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Discussion Starter · #1 ·
This is the ninth re-incarnation of this Tyco themed layout. It has gone from 4x12 to 4x6, before settling on a standard 4x8 slab.

I got a start in Tyco forty odd years ago, and have spent a lot of time trying to reclaim some of the pieces I had as a youngster. While doing this, I deliberately avoided any attempt at fine scale modeling, as it is a (re)creation of something I would have like to have done at age 10.

There are also a lot of visual puns built in, and as I have a great interest in prehistoric animals, I've included several vignettes reflecting my fascination. The T Rex is animated, from one of their last sets, "Jurassic Park." The Tyco USA1 works remarkably well for being forty years old, and the Tyco Strap Hanger set works very well, for being kind of a low end toy train set.

I'll be shooting some storyboard video tomorrow, if the good Lord is willing and the creek don't rise.
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TJCruiser...I LOVE Calvin & Hobbes!!!
 

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Thanks guys! I posted a recent video of it, and the T Rex in action, under Model Train Videos, "Jade Fog to the Rescue."

Briefly, I have a long interest in paleontology, and have worked that into the layout. Traditionally, it is taught that the dinosaurs went extinct about 65,000 million years ago. Truth is, what with all the new research, and even some DNA extraction from a T Rex found in Montana's Hell Creek, the issue is hardly settled at all.

Next time you read about a shark attack, or an alligator eating an intrepid journalist, that would be a living fossil, AKA dinosaur. Less visibly, turkeys are very closely related to dinosaurs, and have skeletal structures quite similar in many respects to T Rex, down to the wishbone. Bottom line, dino's never went extinct. They evolved, and many avian species, and a few reptiles and fish, extend well into the fossil record.

So then, the mammoth and other dinosauria form a visual pun, of sorts. A little hard to follow, but the basis is in scientific fact.
 

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Discussion Starter · #10 ·
Evidently you have not suffered enough. So here is another Armodilloville video, dedicated to all poor souls who, at one time or another, have found themselves drawn into the human circus. "Not My Circus, Not My Monkeys."

 

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Discussion Starter · #11 ·
Diamonds are for Never

Just amusing myself on my evening off. The Mantua Pacific is as old as I am, weighs almost a kilo, I'd reckon, and works as good as the day it was made. Love this old stuff. The Blue Box SW 1500 has a Northwest Gear set up, and I love it's slow speed characteristics coupled with the flywheels. I have this belief that manufacturers are only recently getting the hint that Model Railheads like our stuff slow, not slot car fast. Slots are great, but trains are trains, and generally plodding.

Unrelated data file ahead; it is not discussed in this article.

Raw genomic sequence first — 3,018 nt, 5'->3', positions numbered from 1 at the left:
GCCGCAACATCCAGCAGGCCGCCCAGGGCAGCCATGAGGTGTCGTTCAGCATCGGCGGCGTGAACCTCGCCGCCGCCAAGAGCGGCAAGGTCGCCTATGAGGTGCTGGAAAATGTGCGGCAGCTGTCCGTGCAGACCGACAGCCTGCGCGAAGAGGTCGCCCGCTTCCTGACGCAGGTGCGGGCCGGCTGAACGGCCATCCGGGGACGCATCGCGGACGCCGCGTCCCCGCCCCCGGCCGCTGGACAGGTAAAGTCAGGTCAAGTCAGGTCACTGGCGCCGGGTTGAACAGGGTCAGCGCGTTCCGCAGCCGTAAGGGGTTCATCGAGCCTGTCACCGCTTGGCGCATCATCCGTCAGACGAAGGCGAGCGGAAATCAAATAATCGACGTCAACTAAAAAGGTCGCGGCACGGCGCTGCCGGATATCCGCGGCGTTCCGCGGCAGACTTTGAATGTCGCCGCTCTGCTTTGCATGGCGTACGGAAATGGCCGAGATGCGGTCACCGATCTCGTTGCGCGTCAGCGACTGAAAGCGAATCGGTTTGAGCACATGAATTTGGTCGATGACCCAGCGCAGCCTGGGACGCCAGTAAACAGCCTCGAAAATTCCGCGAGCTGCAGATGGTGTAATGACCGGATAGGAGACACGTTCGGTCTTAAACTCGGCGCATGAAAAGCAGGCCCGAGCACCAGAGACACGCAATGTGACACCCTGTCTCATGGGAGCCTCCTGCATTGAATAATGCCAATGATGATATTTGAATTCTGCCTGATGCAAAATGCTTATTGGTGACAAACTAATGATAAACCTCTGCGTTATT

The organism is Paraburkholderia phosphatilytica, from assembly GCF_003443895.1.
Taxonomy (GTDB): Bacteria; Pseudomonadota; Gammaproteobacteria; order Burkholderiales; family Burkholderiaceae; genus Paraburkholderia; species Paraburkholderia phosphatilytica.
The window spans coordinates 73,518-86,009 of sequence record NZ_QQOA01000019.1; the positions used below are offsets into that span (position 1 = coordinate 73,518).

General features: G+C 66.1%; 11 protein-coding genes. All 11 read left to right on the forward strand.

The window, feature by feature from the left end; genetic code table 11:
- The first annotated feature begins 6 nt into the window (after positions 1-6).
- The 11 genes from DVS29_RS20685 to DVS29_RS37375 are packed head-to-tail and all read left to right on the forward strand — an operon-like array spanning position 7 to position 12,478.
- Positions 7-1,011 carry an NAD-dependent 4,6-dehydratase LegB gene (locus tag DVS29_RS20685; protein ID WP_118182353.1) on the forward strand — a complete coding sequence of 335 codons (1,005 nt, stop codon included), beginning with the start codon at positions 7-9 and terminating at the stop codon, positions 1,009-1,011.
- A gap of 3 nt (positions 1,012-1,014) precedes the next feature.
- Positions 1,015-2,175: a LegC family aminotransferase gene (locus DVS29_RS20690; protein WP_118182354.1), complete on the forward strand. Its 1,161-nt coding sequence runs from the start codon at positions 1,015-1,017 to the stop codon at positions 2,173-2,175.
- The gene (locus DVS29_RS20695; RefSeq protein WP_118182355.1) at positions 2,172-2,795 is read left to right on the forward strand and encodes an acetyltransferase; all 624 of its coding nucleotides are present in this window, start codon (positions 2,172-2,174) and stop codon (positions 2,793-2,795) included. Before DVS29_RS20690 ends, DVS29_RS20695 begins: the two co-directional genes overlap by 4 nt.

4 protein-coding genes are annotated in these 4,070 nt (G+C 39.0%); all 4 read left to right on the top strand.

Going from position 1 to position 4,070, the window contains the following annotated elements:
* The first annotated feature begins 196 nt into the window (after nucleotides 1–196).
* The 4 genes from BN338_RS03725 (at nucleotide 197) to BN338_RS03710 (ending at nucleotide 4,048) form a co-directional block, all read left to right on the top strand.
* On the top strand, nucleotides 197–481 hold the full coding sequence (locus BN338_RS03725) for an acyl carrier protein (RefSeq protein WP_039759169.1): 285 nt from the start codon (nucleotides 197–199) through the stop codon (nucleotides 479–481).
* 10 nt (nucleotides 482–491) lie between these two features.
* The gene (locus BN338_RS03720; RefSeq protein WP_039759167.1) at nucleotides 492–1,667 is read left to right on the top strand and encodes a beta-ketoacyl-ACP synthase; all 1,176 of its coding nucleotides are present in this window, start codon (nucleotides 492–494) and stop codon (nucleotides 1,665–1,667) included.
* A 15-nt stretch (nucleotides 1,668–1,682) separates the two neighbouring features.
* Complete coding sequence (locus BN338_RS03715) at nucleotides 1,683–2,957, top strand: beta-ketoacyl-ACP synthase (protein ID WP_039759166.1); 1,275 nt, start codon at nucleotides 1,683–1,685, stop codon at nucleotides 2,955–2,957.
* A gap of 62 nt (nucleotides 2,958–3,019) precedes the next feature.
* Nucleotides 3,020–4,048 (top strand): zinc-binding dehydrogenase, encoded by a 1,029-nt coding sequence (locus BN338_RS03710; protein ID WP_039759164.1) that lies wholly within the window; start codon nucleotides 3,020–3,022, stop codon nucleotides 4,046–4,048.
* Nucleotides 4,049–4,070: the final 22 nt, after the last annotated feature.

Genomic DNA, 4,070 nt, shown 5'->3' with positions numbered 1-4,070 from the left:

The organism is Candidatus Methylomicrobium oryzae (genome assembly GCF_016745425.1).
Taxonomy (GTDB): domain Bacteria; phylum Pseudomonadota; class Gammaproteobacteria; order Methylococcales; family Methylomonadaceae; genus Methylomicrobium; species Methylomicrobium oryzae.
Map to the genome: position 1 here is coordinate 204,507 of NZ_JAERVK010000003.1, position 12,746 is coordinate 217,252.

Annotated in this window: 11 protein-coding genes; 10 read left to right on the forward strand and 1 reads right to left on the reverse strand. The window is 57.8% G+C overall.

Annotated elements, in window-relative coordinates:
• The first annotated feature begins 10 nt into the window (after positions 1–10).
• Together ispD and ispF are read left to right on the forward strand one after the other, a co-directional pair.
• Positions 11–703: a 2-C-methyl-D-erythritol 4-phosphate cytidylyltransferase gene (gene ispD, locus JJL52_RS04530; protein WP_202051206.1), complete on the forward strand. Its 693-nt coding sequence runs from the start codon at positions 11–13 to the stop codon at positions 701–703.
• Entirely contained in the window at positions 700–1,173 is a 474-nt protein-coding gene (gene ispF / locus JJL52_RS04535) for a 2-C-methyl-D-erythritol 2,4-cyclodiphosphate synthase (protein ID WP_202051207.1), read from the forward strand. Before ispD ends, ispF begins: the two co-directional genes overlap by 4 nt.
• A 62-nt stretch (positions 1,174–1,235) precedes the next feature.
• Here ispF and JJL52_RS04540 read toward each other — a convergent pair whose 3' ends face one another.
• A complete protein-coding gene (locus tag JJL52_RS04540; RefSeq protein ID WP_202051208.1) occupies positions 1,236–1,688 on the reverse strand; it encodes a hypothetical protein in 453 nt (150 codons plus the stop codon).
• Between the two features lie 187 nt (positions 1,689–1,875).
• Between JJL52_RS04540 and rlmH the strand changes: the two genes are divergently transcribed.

"Armodilloville" started out as sort of a joke, but the joke is on me now, as it kept getting more elaborate. A lot of Tyco sold for a buck, and it accumulated quickly under my thin budget, working 60 to 70 hours a week, raising a family of five. Friends and family would make little contributions from a a car to a building to a figure and a lot of stuff here is what was gifted to me as people added in their own artistic touches and humor.

Running trains in a circle can get a wee bit tedious, even on a layout the size of a house, as was the case at the local model train club, and so when I last revised Armodilloville (the name itself a gift from a talented Graphic Designer pal) I recollected an early book of model train layouts designed to be laid out on carpet, so we're talking post WWII stuff when the notion of putting stuff on plywood was a fairly advanced notion, and the new, comparatively tiny "Half O" gauge was in its infancy. One of the track plans featured a simple pair of ovals, but they overlapped using diamonds. This little trick, from the great Lyn Wescott, I think, elevates trains from chasing their tails to actually having to do something to keep coordinated and keep moving. It is a little bit like spinning plates.

A lot of folks would shrink at the idea of risking train collisions, and I don't so do I, but this old Tyco stuff is pretty rugged, so the occasional bump causes no harm, and it keeps me on my toes.

Here is "Diamonds are for Never," with apologies to Ian Fleming:

 

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Discussion Starter · #12 ·
Speaking of cheap thrills.


My friend Aaron painted most of the motor vehicles, and "Capitol Coal" is by the talented El Rojo Grande, as he prefers to be called. Capitol Coal is a reference to the coal mines featured in the series, "The Hunger Games."
 

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Discussion Starter · #14 ·
Thanks, Christian. Lot of fun.
The Bird is the Word

One more time, this time with feeling.


 
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